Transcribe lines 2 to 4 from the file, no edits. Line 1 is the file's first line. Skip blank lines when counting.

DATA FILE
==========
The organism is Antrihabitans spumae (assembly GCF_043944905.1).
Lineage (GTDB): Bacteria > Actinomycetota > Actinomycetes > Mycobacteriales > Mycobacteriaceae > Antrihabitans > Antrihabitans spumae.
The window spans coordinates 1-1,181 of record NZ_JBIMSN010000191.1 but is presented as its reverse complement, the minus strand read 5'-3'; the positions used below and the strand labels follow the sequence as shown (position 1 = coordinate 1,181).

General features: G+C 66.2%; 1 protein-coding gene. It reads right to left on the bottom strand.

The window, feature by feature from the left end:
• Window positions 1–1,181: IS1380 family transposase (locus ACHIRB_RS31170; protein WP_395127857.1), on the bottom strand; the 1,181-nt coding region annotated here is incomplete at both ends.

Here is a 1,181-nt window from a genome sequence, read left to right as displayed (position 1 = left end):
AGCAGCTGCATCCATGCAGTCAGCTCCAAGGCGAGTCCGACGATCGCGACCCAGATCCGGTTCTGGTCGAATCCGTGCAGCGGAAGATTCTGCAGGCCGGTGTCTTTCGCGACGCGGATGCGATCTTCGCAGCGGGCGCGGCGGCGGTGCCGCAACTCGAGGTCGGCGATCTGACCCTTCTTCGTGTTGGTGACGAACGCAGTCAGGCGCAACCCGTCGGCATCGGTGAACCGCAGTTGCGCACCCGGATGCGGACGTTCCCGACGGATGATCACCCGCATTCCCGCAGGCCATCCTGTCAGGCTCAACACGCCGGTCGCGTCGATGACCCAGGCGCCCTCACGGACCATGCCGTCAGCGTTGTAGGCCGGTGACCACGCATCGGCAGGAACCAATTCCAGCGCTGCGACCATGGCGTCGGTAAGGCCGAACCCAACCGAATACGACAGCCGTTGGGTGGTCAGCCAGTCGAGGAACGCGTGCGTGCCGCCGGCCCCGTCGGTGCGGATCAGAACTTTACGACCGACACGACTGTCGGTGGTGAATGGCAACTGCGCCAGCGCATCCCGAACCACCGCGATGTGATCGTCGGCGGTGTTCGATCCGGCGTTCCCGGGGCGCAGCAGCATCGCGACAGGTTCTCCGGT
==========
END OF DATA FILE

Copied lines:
Lineage (GTDB): Bacteria > Actinomycetota > Actinomycetes > Mycobacteriales > Mycobacteriaceae > Antrihabitans > Antrihabitans spumae.
The window spans coordinates 1-1,181 of record NZ_JBIMSN010000191.1 but is presented as its reverse complement, the minus strand read 5'-3'; the positions used below and the strand labels follow the sequence as shown (position 1 = coordinate 1,181).

General features: G+C 66.2%; 1 protein-coding gene. It reads right to left on the bottom strand.